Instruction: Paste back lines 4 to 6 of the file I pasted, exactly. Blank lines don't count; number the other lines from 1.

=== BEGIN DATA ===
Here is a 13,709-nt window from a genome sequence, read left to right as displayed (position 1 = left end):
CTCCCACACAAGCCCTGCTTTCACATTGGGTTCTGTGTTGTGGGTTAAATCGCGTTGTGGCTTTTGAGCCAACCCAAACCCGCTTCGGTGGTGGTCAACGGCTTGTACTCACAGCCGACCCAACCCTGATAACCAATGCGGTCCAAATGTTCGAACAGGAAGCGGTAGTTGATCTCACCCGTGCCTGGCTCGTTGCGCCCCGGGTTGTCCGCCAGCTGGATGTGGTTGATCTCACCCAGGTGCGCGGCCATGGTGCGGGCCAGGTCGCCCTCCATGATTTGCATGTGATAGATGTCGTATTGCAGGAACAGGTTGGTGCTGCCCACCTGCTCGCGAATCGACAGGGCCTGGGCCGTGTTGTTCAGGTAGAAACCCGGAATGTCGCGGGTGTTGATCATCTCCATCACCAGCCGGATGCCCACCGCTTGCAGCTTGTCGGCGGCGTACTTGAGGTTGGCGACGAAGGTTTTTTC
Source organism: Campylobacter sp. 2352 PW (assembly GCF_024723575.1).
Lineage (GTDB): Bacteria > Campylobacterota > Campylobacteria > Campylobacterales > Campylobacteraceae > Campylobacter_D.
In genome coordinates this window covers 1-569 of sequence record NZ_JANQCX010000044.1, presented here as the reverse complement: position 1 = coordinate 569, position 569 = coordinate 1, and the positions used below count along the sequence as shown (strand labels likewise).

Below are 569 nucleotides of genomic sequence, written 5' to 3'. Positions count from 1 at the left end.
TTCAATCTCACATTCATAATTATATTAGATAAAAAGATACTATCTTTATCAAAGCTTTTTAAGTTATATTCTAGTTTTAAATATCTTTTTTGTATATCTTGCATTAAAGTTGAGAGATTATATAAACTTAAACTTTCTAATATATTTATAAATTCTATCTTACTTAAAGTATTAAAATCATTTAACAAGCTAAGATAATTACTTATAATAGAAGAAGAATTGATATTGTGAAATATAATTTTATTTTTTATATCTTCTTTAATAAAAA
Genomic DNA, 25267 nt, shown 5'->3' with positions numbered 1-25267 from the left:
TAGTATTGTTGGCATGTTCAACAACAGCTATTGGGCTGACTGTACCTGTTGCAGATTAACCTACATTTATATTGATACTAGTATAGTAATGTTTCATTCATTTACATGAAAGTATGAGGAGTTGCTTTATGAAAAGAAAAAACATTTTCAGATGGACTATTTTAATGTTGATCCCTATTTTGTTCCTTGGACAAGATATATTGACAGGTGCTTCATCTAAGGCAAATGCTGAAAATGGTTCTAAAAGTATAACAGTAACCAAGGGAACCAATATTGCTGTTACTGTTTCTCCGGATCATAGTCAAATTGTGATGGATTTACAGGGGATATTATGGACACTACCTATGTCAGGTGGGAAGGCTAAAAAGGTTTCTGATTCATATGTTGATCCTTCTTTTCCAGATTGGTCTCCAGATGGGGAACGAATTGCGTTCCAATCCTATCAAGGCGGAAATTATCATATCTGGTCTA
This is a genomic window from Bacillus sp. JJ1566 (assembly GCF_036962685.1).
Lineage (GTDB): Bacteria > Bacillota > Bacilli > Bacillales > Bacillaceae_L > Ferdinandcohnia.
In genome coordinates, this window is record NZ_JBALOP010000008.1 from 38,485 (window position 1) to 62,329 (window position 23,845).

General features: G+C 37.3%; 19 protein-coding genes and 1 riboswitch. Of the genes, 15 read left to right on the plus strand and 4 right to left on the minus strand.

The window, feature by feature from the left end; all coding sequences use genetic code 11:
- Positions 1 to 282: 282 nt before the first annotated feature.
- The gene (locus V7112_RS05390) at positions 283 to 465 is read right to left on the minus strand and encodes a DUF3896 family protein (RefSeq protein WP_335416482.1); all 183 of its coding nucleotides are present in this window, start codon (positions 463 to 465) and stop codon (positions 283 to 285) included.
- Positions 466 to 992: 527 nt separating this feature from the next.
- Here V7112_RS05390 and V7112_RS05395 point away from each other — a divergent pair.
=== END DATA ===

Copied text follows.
Lineage (GTDB): Bacteria > Campylobacterota > Campylobacteria > Campylobacterales > Campylobacteraceae > Campylobacter_D.
In genome coordinates this window covers 1-569 of sequence record NZ_JANQCX010000044.1, presented here as the reverse complement: position 1 = coordinate 569, position 569 = coordinate 1, and the positions used below count along the sequence as shown (strand labels likewise).

Below are 569 nucleotides of genomic sequence, written 5' to 3'. Positions count from 1 at the left end.